The Kosmos School Plan

Feb 28, 2019 by Can Olcer

This morning, I sent out the following email to the Kosmos School team and investors. It’s important that everyone understands Kosmos School’s plan and therefore I decided to also share it here.

Dear team and investors,

I want to take a moment to talk about what we want to achieve with Kosmos School and why I think it’s one of the most important things to do.

As you know, our ultimate goal is to provide affordable, high-quality elementary and secondary education for everyone, no matter their background or wealth.

There are different ways to achieve this, but I’m convinced that the best way is to build and run a school that exists only virtually - in virtual reality. Creating a new school system won’t happen overnight. We are playing the long game, it’s the only way to bring on fundamental change. And this is how we’re going to do it.

We have started with a premium product: Live science classes in VR that parents and kids book directly on our website. Our classes are a fun and new way to learn about science topics for kids and teenagers who are interested in science and are looking for new experiences. The market for this is not large, but it will help us generate enough revenues and finance our work on creating more classes and move towards a full-curriculum, which is the second part of the plan.

In about 2 years from now, we will open up for enrollment for full-time high and middle school students. Kosmos School will be a legitimate private, virtual school where kids earn diplomas and go on to college or whatever else they want to do with their lives. The average private high school in the US costs $10k/year for parents. We will be able to afford the same quality of education for $3k/year. How? By having lower costs and more efficient teaching. Around 25% of costs of running a school are related solely to the fact that the school has a physical location. These are maintenance costs of the building, electricity and water, running a cafeteria etc. The rest of the costs are salaries. Not only for teachers, but also for support and administrative staff. Support and admin salaries we will be able to almost cut out completely, because the whole school runs on software. We will utilize teacher time much, much more efficiently than physical schools. This doesn’t mean teachers earn less or have to work more - quite the opposite. We will pay teachers more than the national average and still have lower costs. This is possible because of several factors. First, there is no commute and students and teachers save about one hour per day. Second, in a project-based learning environment, students mostly work in groups with other students and the teacher’s role is not to lecture them for 6 hours a day, but coaching and helping them when needed. In a physical school this type of pedagogy is more expensive, however in a virtual school it will be much cheaper because the teacher can handle more students at a time with the same quality of teaching. At this stage, we will reach many more students than only with the live classes, but still it won’t be affordable by everyone. We will have reduced the costs of a high quality education by a factor 3, but this won’t be enough.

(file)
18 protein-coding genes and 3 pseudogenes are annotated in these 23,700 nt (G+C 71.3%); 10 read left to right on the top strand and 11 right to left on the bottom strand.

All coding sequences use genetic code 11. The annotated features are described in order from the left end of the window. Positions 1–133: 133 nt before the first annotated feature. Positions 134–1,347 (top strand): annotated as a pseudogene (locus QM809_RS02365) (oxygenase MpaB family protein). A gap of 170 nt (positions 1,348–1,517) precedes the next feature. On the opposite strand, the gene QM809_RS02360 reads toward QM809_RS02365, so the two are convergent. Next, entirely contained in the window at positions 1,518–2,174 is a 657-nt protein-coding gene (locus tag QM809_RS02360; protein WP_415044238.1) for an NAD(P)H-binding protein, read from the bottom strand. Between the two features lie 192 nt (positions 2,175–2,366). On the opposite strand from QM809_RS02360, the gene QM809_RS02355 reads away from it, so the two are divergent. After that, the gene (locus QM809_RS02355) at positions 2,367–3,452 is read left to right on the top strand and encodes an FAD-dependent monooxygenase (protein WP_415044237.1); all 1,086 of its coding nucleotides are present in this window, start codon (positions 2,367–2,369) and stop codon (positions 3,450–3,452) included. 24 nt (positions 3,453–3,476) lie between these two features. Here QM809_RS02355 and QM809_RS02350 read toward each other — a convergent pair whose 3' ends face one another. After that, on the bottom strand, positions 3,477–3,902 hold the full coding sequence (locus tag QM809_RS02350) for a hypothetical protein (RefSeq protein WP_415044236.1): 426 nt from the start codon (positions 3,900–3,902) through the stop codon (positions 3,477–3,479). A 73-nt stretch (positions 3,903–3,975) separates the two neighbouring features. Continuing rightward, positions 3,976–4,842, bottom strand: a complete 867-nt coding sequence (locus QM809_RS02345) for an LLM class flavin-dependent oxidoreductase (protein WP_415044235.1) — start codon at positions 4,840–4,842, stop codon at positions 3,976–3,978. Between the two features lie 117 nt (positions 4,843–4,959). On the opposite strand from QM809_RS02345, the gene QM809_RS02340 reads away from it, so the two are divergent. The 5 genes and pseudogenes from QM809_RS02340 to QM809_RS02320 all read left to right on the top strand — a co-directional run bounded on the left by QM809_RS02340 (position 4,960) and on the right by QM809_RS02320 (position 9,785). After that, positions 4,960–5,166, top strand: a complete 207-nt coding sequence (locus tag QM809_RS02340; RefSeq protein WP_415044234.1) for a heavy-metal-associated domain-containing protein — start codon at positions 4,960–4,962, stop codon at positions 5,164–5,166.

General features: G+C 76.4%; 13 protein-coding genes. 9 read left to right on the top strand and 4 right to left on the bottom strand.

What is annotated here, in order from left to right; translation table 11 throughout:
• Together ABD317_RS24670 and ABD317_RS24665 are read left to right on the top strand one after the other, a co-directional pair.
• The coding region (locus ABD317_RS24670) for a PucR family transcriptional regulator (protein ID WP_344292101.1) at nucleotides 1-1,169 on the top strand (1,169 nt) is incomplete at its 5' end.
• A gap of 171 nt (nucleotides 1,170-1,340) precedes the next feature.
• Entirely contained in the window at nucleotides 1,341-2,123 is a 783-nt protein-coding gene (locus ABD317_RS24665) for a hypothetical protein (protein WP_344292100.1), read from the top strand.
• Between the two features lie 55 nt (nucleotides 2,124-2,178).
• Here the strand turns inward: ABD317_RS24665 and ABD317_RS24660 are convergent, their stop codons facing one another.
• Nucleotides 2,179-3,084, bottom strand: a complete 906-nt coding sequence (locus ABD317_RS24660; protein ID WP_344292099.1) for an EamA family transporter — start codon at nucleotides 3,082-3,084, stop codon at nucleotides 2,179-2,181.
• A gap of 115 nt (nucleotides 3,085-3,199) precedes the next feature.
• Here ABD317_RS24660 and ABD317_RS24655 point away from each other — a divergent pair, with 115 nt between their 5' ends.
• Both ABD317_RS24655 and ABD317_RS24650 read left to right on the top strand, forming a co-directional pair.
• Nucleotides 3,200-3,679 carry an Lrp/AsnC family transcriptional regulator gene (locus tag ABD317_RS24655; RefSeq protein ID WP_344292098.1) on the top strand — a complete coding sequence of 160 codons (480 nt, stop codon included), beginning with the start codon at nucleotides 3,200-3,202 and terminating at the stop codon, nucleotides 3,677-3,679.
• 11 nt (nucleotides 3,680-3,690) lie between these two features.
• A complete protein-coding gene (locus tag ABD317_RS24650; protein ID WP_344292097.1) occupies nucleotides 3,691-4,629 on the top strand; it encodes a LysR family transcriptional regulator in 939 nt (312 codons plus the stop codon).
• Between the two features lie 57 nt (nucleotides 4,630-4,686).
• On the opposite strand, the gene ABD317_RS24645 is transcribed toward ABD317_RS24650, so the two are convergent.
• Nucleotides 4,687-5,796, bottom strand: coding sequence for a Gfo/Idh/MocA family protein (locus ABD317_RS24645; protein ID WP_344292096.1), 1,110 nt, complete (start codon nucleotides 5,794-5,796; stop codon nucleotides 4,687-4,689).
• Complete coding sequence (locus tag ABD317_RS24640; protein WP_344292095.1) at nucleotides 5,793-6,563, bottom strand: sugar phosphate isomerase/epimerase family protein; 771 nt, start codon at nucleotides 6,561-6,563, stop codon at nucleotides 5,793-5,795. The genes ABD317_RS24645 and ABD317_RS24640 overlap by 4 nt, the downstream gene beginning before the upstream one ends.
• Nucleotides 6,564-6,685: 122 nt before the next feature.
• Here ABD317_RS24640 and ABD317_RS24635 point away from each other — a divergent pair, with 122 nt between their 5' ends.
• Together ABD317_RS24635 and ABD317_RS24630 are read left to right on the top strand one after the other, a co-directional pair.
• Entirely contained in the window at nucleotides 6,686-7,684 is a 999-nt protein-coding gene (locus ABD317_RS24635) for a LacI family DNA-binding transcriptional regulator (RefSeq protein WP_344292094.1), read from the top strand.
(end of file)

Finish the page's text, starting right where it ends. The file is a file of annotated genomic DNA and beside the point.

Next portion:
The last part of the plan is to become a charter school, achieve a cost reduction of 8x, and reach hundreds of thousands of students. The majority of US kids and teens go to a public school. The public school system is funded by the US government (i.e. by taxpayers). Charter schools are privately run schools that are funded by the US government. Currently, this US spends $668 billion each year for the public school system. That’s $13k per student per year, and up 15% from the year 2000. All while teacher salaries (and by extension, quality of education) remained the same. Our opportunity is to make the public school system 8 times cheaper. This means the US could save $535 billion each year and invest it in making education even better. For example, helping low-income families so that kids don’t have to worry about helping out at home while they go to school because their parents have to work 3 jobs. Or so that kids don’t have to think about where to sleep the next night because their parents can’t afford a place to live.

In this plan, I only addressed the US. But education is a global problem and we will not only focus on the US but offer the same opportunities to kids all around planet Earth. Because, where someone was born shouldn’t stand in the way of receiving a high-quality education.

Why is this one of the most important problems to solve? Because it’s a the problem of problems. Improving education has hugely positive second order effects. What I mean is that not only does a better education provide a better life for the individual human that received it, it also helps solve other problems. Better educated people contribute more to innovation and to economic growth. Better educated people make better policy decisions that will help us solve the climate crisis, have less wars and social injustice. It’s a virtuous cycle.

Therefore, I believe that providing affordable, high-quality elementary and secondary education for everyone, no matter their background or wealth, is one of the most important problems to work on today.